"anti-union they have only re- Ronald Inglehart of the politicala
luctantly listened to us." She said science department, and Asst. Prof.
that she "can't believe their edit- David R. Segal of the sociology
oi's are so stupid." department.s

Braving the cold of the Ann Arbor winter, a construction worker checks concrete-pouring forms
on the new Administration Building. The building, which will house University executive offices is
being built o na site behind the present Administration Building next to West Quadrangle.
- ---- - ------- -- - --- --

Lawyers Debate Plan To Compensate
Car In jury Victims Regardless of Fault

"Should auto accident victims
be compensated without regard to
fault on their own part?" This
question received an emphatic
"Yes" yesterday by some partici-
pants in a hard fought debate be-
fore 4000 American attorneys at-
tending the 18th Annual Advocacy
Institute at Hill Aud. Prof. Robert
Keeton of Harvard Law School
and Prof. Jeffery O'Connell of the
Univeristy of Illinois Law School
suggested adoption of a state
statute which is an alternative to
the present jury trial and contin-
gent fee system for auto accident
Their highly controversial Basis
Protection Plan is designed .to eli-
inate wasteful court controver-
ies over fault that "clog court
dockets, cause long delays before
settlement, waste time, and raise
insurance rates." Prof. O'Connell
criticized the "jungle" of the pres-
ent system under which a victim,
in order to collect, must hand over
approximately one-third of his
final court award to an attorney
for legal services.
On the other hand, Philip Cor-

York legislatures where it is cur-
rently under consideration, would
establish, according to Prof. Kee-
ton, a comprehensive casualty in-
surance system to compensate
claimants involved in auto acci-
dents without regard to whether
they are at fault. Any recovery
for personal injury damages under
$10,000 would have to be under
the plan. Pain and suffering would
not be covered by this insurance
unless an'additional premium was
Prof. Alfred Conard of the Law
School got into the fray by citing
the results of an auto accident sur-
vey he made which included 86,-
000 injury victims. He found that
of the total cost of paying claims,
only 44 per cent is paid to the
victim. Another 40 per cent goes
for running the insurance com-
pany which among other things
must employ defense counsel to
litigate claims that cannot be set-
tled out of court. He also added
that of the $7.6 million of claims
paid under the present fault ori-
ented liability system $7.4 million
were paid not by the wrongdoer
himself, but by his insurance com-

O'Connell stated that because of
its "totally unrealistic opposition"
to a social plan of hospital in-
surance. for the aged the Ameri-
can Medical Association was
brushed aside and the medical
profession had no hand in the de-
velopment of Medicare. He warn-
ed that equally unrealistic oppo-
sition by the legal profession would
cause the interests of the bar to
be swept aside, resulting in a gov-
ernment solution like Social Se-
But the highly respected Chi-
cago Law School professor, Harry
Kalven, disagreed with criticisms

of the present system that it is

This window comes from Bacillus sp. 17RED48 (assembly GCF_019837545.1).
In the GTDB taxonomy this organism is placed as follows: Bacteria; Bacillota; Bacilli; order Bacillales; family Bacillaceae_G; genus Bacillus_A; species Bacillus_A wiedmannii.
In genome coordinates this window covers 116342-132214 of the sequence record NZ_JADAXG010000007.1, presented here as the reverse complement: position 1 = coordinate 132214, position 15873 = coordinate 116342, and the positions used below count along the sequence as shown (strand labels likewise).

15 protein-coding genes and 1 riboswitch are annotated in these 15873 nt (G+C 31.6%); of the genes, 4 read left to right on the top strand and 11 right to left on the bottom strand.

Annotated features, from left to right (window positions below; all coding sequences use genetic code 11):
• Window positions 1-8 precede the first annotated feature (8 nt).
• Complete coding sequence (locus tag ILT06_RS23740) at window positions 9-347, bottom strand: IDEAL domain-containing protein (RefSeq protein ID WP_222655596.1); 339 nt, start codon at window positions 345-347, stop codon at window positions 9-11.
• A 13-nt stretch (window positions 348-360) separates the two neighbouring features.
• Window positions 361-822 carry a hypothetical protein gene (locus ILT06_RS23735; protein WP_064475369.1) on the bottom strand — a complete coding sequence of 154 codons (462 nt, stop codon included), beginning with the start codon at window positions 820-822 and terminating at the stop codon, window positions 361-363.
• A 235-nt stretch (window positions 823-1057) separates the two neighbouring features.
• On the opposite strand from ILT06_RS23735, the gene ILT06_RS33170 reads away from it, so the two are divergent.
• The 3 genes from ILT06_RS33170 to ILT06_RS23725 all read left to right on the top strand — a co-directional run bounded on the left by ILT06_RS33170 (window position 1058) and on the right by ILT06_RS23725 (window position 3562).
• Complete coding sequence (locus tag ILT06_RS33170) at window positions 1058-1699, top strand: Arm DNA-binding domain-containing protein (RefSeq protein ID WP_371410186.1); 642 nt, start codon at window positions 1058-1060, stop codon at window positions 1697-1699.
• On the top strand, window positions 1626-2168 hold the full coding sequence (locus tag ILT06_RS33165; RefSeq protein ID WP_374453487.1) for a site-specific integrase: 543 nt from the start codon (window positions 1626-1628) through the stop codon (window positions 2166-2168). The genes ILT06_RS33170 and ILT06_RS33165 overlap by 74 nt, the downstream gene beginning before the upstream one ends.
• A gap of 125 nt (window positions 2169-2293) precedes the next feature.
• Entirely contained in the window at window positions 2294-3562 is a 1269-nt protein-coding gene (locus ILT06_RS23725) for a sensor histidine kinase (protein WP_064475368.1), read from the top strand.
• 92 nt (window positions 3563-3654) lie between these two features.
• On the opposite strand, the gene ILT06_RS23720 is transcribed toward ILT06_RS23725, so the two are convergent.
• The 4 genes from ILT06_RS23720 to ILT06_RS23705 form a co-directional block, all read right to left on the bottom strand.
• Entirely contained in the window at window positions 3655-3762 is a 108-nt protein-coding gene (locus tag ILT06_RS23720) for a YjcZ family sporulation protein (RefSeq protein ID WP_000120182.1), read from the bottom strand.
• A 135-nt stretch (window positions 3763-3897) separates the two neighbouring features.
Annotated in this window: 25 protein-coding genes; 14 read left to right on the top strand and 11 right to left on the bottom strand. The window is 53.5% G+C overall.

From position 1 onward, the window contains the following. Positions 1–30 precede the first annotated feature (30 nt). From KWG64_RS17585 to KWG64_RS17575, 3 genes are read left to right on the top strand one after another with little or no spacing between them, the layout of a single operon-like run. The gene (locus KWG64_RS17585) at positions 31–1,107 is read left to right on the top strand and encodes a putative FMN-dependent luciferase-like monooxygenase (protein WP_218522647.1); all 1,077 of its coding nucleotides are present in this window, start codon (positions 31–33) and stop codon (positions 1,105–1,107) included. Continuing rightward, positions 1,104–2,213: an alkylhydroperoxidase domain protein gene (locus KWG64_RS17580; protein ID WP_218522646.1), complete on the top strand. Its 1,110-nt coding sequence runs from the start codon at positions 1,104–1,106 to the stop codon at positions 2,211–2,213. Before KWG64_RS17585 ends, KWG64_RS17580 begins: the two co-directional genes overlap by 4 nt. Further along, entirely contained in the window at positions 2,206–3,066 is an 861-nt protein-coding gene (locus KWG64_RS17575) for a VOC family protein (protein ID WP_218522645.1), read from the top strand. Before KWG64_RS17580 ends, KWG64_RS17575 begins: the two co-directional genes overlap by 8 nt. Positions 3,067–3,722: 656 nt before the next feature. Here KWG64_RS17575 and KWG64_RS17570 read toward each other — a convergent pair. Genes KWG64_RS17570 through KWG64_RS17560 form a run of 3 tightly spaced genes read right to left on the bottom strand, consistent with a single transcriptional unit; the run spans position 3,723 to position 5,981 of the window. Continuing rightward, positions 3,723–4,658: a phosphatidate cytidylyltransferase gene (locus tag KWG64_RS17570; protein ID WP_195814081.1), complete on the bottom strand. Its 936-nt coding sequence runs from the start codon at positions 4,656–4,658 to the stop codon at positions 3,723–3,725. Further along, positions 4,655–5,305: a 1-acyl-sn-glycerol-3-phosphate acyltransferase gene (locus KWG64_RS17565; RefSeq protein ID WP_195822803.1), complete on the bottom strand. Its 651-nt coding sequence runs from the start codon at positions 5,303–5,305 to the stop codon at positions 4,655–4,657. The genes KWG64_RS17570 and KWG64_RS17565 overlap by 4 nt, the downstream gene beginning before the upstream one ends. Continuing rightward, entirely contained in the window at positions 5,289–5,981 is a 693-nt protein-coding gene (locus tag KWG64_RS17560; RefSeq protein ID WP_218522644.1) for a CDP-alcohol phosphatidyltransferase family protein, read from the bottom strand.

wasteful, arbitrary, and could lead
to fraud on the part of plaintiffs
who know they must prove fault
on someone else's part in order
to recover.
Kalven, past-director of the
University of Chicago Jury Study
and co-author of The American
Jury, found the Keeton-O'Connell
Plan "esthetically unappealing,"
arguing that "the traditional is
academically "respectable." He
characterized the proponents'
thesis as one that the present sys-
tem is so bad that anything would
be better.

T TQ -P--m Hitc NpT w in ietnaim


l~.1e /e 1. .E..X 1 U.. ' D 7 I IV -L/EJ VV AAA V 1 U.U ZUR.AT11.
By MICHAEL DOVER gets in North Vietnam. He said craft. According to Johnson, this Johnson said that the South
that he has seen evidence that fact seemed to be enough to con- Vietnamese "realize t h a t the
Russell Johnson, recently return- this bombing has occurred in such vince the office of the propriety American presence there is not in
ed from Hanoi, widened the Viet- numerous instances that he is of the bombing. their interest." He said the people
nam credibility gap a little yes- "inclined to think true" North I He said, however, that civilian think the "moral fabric" of their
terday.-I Vietnamese claims that the U.S. deaths in these bombings have country is being destroyed, and
Speaking before 150 people in has been dropping fragmentary that anti-Ky sentiment is growing.
Lane Hall, Johnson, a member of bombs on the North, bombs de- been minimal due to an extensive tha sentie is growing.
the A merican Friend's Service bobs n er sNy or t-b e - r ad shs e t As for the people of the North,
theAmerinhFried's Servic I signed expressly for anti-person- air raid shelter system through- Johnson said that they see little


S. Carolina Student Leaders
Meet with NAACP Officials

A meeting between three ex-
pelled students and NAACP lead-
ers continued early into the morn-
ing today, as leaders of South
Carolina State College students'
boycott of classes and civil rights
officials tried to iron out their

their constitutional rights."
The Friday boycott was, over 90
per cent effective asvover 1500
students refused to attend class-
es. Many of the students are still
countingon the 42 mile march,
today, and the actual decision



Back to Top

© 2024 Regents of the University of Michigan